The Tao of Text Normalization

Why bother?

Texts documents are noisy. You will realize it brutally when you switch from tutorial datasets into real world data. Cleaning things like misspellings, various abbreviations, emoticons, etc. will consume most of your time. But feature processing step is crucial to provide to quality samples for later analysis.

This article will provide you a gentle introduction to some techniques of normalizing text documents.

Flight-plan

We will discuss a couple of techniques that can be immediately used. The plan for the following sections is as follows:

  1. Basic processing
  2. Stemming
  3. Lemmatization
  4. Non-standard words mapping
  5. Stopwords

For experimentation purposes, an environment with Python 3.5 and NLTK module is used. If you have never used in before check this first.

All examples assume that basic modules are loaded, and there is a helper function capable of presenting the whole text from tokens.

As a playground, a review of new Apple Watch 2 is used (from Engadget).

Basic processing

Feature processing will start with bringing all characters into lowercase, and tokenize them using.RegexpTokenizer In this case, the regexp - \w+ will extract only word characters.

For all the consecutive examples we assume that the text is processed this way.

Stemming

Stemming is the process of reducing inflected (or sometimes derived) words to their word stem, base or root form—generally a written word form. The stem need not be identical to the morphological root of the word; it is usually sufficient that related words map to the same stem, even if this stem is not in itself a valid root. ~ Wikipedia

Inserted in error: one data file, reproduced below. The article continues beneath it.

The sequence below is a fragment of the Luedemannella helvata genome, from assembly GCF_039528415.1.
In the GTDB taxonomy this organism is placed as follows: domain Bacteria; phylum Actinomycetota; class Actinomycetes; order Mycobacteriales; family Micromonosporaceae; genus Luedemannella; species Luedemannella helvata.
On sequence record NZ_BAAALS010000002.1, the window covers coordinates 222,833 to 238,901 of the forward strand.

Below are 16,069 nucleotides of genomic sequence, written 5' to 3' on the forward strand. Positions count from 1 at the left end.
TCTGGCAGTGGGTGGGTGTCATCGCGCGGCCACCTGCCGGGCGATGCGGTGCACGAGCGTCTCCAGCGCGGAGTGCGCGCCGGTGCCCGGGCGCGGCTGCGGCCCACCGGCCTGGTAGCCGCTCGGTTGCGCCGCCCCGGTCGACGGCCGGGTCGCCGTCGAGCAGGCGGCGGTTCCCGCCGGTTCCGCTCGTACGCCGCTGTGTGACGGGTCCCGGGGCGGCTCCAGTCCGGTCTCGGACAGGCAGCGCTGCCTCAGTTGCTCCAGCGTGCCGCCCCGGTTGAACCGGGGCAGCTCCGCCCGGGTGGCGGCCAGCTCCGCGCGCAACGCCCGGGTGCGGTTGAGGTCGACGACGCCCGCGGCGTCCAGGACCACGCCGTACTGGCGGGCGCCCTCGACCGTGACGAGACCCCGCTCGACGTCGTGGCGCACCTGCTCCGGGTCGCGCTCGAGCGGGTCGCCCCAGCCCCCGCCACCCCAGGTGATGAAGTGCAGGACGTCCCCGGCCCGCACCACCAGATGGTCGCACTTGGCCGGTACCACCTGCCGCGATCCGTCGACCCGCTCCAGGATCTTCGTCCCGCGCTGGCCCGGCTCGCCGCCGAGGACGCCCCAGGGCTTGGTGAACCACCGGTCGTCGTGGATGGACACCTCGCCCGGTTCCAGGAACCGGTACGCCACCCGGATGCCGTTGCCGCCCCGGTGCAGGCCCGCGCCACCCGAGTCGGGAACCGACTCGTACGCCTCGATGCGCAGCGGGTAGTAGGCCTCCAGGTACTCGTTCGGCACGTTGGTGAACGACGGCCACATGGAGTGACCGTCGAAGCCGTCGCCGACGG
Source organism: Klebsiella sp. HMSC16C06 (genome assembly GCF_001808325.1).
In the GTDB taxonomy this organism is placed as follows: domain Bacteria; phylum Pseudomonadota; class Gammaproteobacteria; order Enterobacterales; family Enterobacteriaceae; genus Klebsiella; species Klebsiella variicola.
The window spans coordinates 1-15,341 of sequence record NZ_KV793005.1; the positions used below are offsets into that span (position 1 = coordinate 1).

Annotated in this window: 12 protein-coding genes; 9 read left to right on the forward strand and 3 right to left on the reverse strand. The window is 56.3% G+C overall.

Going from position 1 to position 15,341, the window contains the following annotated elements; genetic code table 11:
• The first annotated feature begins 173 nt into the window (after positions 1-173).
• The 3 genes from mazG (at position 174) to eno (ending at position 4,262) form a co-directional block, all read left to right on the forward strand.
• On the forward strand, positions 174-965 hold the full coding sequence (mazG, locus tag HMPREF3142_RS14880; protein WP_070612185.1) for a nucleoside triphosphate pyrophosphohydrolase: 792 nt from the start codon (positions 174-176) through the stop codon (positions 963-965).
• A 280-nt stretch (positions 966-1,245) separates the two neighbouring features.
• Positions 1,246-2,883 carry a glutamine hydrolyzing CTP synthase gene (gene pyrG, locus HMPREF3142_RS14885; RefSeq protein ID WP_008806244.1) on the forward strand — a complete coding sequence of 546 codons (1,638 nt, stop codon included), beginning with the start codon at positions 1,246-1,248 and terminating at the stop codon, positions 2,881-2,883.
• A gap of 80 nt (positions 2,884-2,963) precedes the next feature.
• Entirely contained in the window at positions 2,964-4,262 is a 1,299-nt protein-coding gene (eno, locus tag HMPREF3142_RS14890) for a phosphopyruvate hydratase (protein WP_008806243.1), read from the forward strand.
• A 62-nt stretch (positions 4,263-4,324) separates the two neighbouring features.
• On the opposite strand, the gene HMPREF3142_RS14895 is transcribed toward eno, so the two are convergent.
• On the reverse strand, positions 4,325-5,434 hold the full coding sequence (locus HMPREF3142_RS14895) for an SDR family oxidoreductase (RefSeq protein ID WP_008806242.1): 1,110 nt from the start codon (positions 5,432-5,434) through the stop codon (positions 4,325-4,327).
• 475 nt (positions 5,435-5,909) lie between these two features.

NLTK introduces several stemmers i.e. Snowball, Porter, Lancaster. You should try them on your own and see which one will be best for the use case.

Lemmatization

Lemmatisation is the algorithmic process of determining the lemma for a given word. ~ Wikipedia

In NLTK you can use built-in WordNet lemmatizer. It will try to match each word to an instance within a WordNet. Mind that this process returns a word in its initial form if it cannot be found, and is much slower than standard stemming.

Non-standard words mapping

Another normalization task should be to distinguish non-standard words - for example, numbers, dates etc. Each such word should me mapped to a common value, for example:

  • Mr, Mrs, Dr, ... → ABR
  • 12/05/2015, 22/01/2016, ... → DATE
  • 0, 12, 45.0 → NUM
  • ...

This process allows to further easily summarize a text document and to derive new features (for example: count how many times a number appears).

Stop words removal

Stop words usually refer to the most common words in a language. They do not provide any informative value and should be removed. Notice however that when you are generating features with bigrams, stop words might still provide some useful insights.

There are built-in lists for many languages that you can use (or extend).

Let's see how a lemmatized version with removed stop words looks like:

Summary